And then you make this pathetic statement – “The truth is that you are seeking, but you refuse to see the King. This is a choice you make and He lovingly allows you to make it, because He did not create a world of robots that would love Him without an option, that would be no love at all.” — You’re right, Five4Him, we DO have an option; Love Him (God) or burn in eternal hellfire. And he ‘lovingly’ allows us to make it by ‘allowing’ hundreds of millions of people to die never even having heard the name Jesus. Hell is filled with all of those who were guilty of nothing more than being born in a culture that worshiped another man made god. Sorry Aztecs, Hindus, Egyptians, Greeks. But you’re correct about one thing, Five4Him; I Am seeking, but what I am seeking is the truth. All those years of church going and Private Christian School attending gave me nothing but pretty notions based on empty theories supported by nothing but hope (faith). What I refuse to see is my imaginary friend come to life. I refuse to see Santa Claus. I refuse to see the Tooth Fairy. I refuse to see the Easter Bunny. I refuse to see Baal. I refuse to see Zeus. I refuse to see Ra. If I am to believe in something, to dedicate my entire life to it, I simply require evidence. That’s all.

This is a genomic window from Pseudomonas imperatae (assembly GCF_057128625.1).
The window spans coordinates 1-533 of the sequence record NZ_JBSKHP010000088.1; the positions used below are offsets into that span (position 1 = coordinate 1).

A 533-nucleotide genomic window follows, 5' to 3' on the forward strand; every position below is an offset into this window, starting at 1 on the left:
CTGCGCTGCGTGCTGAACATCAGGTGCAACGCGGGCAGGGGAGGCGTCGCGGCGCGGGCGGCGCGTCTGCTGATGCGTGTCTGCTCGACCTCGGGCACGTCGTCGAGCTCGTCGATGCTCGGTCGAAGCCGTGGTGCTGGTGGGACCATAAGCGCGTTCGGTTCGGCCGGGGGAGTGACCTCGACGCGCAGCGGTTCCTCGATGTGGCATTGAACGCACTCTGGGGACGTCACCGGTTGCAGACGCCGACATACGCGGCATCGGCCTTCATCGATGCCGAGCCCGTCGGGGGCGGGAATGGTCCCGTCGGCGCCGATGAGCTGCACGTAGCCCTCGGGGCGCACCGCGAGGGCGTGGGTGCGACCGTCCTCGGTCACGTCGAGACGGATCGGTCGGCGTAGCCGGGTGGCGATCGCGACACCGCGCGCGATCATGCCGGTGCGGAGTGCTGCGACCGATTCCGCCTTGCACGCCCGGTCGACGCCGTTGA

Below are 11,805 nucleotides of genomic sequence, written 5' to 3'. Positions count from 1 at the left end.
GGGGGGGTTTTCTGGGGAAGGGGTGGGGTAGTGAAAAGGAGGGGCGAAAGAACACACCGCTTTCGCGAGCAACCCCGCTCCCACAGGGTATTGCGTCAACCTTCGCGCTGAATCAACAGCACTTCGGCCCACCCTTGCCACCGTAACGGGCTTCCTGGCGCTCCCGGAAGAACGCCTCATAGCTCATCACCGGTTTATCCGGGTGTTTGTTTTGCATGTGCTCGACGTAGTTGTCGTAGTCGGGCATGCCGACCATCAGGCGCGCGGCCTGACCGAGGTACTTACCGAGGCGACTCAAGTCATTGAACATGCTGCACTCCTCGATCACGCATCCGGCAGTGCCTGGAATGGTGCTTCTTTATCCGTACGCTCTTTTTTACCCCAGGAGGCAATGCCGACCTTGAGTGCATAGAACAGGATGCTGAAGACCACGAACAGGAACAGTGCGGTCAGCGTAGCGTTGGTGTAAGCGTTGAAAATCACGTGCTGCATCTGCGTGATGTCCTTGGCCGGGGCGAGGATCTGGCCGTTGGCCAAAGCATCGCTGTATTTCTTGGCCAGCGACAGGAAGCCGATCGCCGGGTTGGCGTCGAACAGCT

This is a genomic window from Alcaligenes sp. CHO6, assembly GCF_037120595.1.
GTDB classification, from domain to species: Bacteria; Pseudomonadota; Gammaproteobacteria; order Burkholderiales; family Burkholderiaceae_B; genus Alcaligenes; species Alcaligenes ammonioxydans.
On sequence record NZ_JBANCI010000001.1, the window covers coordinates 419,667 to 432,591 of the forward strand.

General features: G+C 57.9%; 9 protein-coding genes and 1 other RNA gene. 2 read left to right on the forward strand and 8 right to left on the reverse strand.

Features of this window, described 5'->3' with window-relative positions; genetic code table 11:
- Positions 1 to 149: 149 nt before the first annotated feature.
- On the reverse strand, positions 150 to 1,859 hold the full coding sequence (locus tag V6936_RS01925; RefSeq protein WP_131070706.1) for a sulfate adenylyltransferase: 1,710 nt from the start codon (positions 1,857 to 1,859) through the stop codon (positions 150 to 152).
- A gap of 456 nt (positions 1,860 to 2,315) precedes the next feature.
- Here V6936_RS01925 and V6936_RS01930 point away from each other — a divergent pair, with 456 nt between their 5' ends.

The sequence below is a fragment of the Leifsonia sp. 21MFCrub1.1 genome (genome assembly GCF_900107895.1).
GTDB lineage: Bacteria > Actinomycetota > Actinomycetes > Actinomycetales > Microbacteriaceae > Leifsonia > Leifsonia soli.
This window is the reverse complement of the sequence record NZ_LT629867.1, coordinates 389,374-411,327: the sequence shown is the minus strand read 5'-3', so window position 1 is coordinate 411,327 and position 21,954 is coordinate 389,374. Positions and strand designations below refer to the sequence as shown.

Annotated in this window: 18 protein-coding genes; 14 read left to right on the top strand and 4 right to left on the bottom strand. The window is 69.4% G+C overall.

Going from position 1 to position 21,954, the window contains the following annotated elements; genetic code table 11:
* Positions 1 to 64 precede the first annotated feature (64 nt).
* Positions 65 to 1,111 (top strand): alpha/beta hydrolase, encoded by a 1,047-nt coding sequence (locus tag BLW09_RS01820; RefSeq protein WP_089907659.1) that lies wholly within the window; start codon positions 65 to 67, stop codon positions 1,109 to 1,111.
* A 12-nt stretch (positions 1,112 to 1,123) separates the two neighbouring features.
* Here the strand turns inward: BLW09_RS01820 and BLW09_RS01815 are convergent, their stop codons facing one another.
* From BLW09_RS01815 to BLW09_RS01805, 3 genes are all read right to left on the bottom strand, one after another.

Finally, you made this statement regarding the questions I pose on my site – “…these are questions that while interesting to ponder will not save you. These are questions that your parents had the duty to impart to you, or at the very least discuss with you, and I am sorry if they did not, but you are now an adult and with a thinking mind and searching heart you will be instructed by God as He reveals them as necessary, if necessary, for a relationship with Him. If you have conflict within yourself, it is most likely because He is calling you as His child. My hope is that one day I can call you my brother.” — You may call me your brother now, Five4Him, just not a brother in Christ. And I am not trying to save myself by asking these questions. I am trying to understand how people continue to believe the way I once did when confronted with these same questions. Remember, my parents raised me in the church. They were Christian. My father still is, my mother is on the fence. The questions I ask came only AFTER I was free of the suffocating hold of the church. Once the scales were lifted from my eyes and the clouds of constantly reinforced religious dogma cleared from my brain, I was able to see clearly and eventually I made the decision to reread the bible with this open mind. And as a result I became an Atheist. I am not confused or lost, Five4Him. I do not need you to save me. Feel free to continue to leave comments on my site, but PLEASE refrain from proselytizing(sp) on it.